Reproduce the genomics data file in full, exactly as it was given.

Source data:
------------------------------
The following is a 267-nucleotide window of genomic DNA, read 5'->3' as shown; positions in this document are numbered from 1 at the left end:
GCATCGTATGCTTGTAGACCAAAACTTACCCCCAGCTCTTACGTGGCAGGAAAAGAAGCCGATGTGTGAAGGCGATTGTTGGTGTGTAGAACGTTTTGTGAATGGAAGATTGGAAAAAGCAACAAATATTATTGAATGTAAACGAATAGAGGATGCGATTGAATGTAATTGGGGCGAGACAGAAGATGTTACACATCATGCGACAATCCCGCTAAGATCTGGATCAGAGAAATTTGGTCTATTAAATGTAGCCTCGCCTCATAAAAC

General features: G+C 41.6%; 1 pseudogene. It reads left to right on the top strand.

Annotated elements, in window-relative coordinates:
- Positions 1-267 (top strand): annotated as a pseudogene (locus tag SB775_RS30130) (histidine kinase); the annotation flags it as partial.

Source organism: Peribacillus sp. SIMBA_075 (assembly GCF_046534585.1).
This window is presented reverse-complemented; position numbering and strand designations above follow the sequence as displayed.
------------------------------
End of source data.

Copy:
The following is a 267-nucleotide window of genomic DNA, read 5'->3' as shown; positions in this document are numbered from 1 at the left end:
GCATCGTATGCTTGTAGACCAAAACTTACCCCCAGCTCTTACGTGGCAGGAAAAGAAGCCGATGTGTGAAGGCGATTGTTGGTGTGTAGAACGTTTTGTGAATGGAAGATTGGAAAAAGCAACAAATATTATTGAATGTAAACGAATAGAGGATGCGATTGAATGTAATTGGGGCGAGACAGAAGATGTTACACATCATGCGACAATCCCGCTAAGATCTGGATCAGAGAAATTTGGTCTATTAAATGTAGCCTCGCCTCATAAAAC

General features: G+C 41.6%; 1 pseudogene. It reads left to right on the top strand.

Annotated elements, in window-relative coordinates:
- Positions 1-267 (top strand): annotated as a pseudogene (locus tag SB775_RS30130) (histidine kinase); the annotation flags it as partial.

Source organism: Peribacillus sp. SIMBA_075 (assembly GCF_046534585.1).
This window is presented reverse-complemented; position numbering and strand designations above follow the sequence as displayed.